Householders asked to pay for wheelie bins

Al Nisbet
Al Nisbet

Christchurch householders are being asked to stump up hundreds of dollars for new wheelie bins that are vanishing from homes and kerbsides at a rate of nearly five a day.

In the 20 months since the February 2011 earthquake, Christchurch City Council says it has received 2872 requests for new wheelie bins because the bins have gone missing or been stolen.

Those requests have been rejected by the council, in line with current policy.

However, had they been approved, the council would be more than $1.14 million out of pocket.

In the residential red-zone, 9200 wheelie bins are unaccounted for.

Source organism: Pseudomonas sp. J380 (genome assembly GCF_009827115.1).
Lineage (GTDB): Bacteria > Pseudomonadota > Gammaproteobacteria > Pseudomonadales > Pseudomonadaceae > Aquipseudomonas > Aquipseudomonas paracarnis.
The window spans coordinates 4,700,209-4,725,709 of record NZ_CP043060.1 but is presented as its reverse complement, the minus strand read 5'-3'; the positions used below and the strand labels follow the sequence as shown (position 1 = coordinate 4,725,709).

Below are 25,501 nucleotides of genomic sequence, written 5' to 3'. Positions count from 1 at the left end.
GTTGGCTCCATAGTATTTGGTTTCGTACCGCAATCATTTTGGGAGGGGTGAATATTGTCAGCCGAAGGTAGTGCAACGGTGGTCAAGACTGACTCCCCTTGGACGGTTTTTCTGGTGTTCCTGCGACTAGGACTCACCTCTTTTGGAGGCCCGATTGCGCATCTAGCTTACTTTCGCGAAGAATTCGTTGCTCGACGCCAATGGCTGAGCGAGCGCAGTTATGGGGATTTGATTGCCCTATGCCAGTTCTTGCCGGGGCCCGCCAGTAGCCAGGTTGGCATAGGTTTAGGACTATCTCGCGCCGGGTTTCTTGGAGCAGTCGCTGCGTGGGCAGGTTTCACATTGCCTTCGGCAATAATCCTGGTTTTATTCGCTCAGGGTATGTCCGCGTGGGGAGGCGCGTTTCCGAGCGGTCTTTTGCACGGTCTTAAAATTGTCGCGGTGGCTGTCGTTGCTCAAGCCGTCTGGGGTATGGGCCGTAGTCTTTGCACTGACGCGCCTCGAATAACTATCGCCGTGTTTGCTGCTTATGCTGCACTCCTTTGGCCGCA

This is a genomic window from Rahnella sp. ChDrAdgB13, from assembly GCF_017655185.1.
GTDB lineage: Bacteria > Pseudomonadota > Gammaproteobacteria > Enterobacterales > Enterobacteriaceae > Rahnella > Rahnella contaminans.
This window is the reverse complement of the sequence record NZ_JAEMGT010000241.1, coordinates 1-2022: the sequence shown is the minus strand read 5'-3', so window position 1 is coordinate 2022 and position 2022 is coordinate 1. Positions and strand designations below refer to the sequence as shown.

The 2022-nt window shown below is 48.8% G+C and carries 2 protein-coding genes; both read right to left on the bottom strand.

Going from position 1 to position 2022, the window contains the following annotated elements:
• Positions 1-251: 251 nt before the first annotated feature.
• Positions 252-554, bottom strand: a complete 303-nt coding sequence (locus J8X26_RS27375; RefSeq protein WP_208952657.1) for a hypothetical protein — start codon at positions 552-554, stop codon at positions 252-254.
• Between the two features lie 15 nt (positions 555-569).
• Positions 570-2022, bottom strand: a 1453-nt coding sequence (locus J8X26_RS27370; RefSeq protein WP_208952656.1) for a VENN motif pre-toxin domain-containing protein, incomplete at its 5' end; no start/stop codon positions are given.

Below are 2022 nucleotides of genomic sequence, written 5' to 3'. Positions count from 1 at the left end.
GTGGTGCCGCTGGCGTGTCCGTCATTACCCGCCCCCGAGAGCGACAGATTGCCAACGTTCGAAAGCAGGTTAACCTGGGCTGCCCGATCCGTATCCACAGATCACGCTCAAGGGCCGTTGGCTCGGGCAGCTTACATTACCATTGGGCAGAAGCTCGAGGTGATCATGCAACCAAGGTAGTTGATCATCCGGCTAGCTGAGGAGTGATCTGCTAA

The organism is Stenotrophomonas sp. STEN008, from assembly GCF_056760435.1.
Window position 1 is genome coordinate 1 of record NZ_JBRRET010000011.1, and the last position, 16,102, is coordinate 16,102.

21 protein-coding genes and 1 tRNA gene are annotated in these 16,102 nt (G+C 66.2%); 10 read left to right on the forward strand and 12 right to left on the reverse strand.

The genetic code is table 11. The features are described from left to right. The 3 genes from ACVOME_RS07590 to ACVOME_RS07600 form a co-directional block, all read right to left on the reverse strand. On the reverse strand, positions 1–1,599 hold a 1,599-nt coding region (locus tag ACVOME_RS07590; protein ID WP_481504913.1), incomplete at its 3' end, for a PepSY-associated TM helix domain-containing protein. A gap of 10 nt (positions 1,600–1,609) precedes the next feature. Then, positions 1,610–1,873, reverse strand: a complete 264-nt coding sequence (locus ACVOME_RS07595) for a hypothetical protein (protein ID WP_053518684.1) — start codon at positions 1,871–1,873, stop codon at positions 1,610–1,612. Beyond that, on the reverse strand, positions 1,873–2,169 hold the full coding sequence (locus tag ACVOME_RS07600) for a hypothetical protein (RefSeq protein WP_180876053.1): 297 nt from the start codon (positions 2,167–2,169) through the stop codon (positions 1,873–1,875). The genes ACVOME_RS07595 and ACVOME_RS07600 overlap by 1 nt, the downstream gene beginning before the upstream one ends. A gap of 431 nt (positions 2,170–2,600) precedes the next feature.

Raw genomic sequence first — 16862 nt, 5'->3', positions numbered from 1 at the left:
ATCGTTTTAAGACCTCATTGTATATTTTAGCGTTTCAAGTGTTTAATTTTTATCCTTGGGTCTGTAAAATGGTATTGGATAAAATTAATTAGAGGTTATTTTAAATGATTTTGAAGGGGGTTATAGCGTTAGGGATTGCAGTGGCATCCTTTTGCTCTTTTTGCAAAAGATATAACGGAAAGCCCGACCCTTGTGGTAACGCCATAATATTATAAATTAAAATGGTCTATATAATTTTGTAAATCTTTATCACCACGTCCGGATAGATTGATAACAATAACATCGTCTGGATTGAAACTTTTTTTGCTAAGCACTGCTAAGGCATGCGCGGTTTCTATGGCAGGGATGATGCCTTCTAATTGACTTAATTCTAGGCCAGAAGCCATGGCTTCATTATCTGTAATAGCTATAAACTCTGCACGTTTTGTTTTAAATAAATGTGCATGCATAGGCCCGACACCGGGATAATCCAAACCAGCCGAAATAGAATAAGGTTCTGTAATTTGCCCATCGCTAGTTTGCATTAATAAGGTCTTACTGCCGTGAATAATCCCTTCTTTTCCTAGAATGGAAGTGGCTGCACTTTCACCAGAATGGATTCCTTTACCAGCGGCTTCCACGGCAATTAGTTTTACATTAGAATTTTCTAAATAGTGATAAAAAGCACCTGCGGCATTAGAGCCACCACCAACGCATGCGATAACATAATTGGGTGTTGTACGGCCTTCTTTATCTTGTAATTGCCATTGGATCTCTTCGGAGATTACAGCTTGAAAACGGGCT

At present, the council only provides replacement bins if the bins are stolen from the kerbside while out for collection and the theft is notified within 24 hours.

If the bin is stolen from a property or from the kerbside outside collection hours, it is up to the property owner to pay for the replacement. It costs $342 to replace a standard wheelie bin. Today, councillors will consider whether to change the policy so payments can be made for stolen or lost bins under special circumstances.

Council staff are opposed to the move because of the difficulty in defining special circumstances.

Christchurch City Council is not the only local authority battling the theft or disappearance of wheelie bins.

In Britain, the borough of Christchurch, in Dorset, has lost so many wheelie bins that the council is putting microchips in them.

The Press